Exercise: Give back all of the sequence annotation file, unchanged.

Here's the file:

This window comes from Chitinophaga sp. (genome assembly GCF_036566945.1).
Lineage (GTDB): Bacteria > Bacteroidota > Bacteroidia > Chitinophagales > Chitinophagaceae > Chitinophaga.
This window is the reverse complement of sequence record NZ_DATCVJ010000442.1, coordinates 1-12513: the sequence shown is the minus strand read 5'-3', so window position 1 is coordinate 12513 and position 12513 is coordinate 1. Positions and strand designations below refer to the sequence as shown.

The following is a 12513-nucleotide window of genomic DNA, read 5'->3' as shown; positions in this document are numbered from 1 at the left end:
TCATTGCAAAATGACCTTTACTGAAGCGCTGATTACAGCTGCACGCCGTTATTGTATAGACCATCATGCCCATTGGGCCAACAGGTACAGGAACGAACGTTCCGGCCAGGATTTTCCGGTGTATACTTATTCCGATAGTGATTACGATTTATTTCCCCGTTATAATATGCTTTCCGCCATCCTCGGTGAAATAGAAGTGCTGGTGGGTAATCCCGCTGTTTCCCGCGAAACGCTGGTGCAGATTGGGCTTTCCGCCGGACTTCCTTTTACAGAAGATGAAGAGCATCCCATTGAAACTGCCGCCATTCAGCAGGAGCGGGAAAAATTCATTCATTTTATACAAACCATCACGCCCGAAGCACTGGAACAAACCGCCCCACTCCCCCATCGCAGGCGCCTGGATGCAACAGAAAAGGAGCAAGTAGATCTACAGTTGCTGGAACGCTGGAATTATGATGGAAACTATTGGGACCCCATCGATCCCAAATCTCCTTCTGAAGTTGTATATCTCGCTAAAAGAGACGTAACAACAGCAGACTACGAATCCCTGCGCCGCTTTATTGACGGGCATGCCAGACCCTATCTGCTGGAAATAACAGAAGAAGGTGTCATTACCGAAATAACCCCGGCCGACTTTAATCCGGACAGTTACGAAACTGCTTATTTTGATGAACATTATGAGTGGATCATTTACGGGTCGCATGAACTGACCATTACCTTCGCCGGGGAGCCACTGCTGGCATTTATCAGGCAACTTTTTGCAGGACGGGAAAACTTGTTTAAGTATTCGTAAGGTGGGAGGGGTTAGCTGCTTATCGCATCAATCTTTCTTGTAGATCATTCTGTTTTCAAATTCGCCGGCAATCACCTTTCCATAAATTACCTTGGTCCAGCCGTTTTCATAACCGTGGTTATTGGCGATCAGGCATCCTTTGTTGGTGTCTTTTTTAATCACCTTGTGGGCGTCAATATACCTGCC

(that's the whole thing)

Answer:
This window comes from Chitinophaga sp. (genome assembly GCF_036566945.1).
Lineage (GTDB): Bacteria > Bacteroidota > Bacteroidia > Chitinophagales > Chitinophagaceae > Chitinophaga.
This window is the reverse complement of sequence record NZ_DATCVJ010000442.1, coordinates 1-12513: the sequence shown is the minus strand read 5'-3', so window position 1 is coordinate 12513 and position 12513 is coordinate 1. Positions and strand designations below refer to the sequence as shown.

The following is a 12513-nucleotide window of genomic DNA, read 5'->3' as shown; positions in this document are numbered from 1 at the left end:
TCATTGCAAAATGACCTTTACTGAAGCGCTGATTACAGCTGCACGCCGTTATTGTATAGACCATCATGCCCATTGGGCCAACAGGTACAGGAACGAACGTTCCGGCCAGGATTTTCCGGTGTATACTTATTCCGATAGTGATTACGATTTATTTCCCCGTTATAATATGCTTTCCGCCATCCTCGGTGAAATAGAAGTGCTGGTGGGTAATCCCGCTGTTTCCCGCGAAACGCTGGTGCAGATTGGGCTTTCCGCCGGACTTCCTTTTACAGAAGATGAAGAGCATCCCATTGAAACTGCCGCCATTCAGCAGGAGCGGGAAAAATTCATTCATTTTATACAAACCATCACGCCCGAAGCACTGGAACAAACCGCCCCACTCCCCCATCGCAGGCGCCTGGATGCAACAGAAAAGGAGCAAGTAGATCTACAGTTGCTGGAACGCTGGAATTATGATGGAAACTATTGGGACCCCATCGATCCCAAATCTCCTTCTGAAGTTGTATATCTCGCTAAAAGAGACGTAACAACAGCAGACTACGAATCCCTGCGCCGCTTTATTGACGGGCATGCCAGACCCTATCTGCTGGAAATAACAGAAGAAGGTGTCATTACCGAAATAACCCCGGCCGACTTTAATCCGGACAGTTACGAAACTGCTTATTTTGATGAACATTATGAGTGGATCATTTACGGGTCGCATGAACTGACCATTACCTTCGCCGGGGAGCCACTGCTGGCATTTATCAGGCAACTTTTTGCAGGACGGGAAAACTTGTTTAAGTATTCGTAAGGTGGGAGGGGTTAGCTGCTTATCGCATCAATCTTTCTTGTAGATCATTCTGTTTTCAAATTCGCCGGCAATCACCTTTCCATAAATTACCTTGGTCCAGCCGTTTTCATAACCGTGGTTATTGGCGATCAGGCATCCTTTGTTGGTGTCTTTTTTAATCACCTTGTGGGCGTCAATATACCTGCC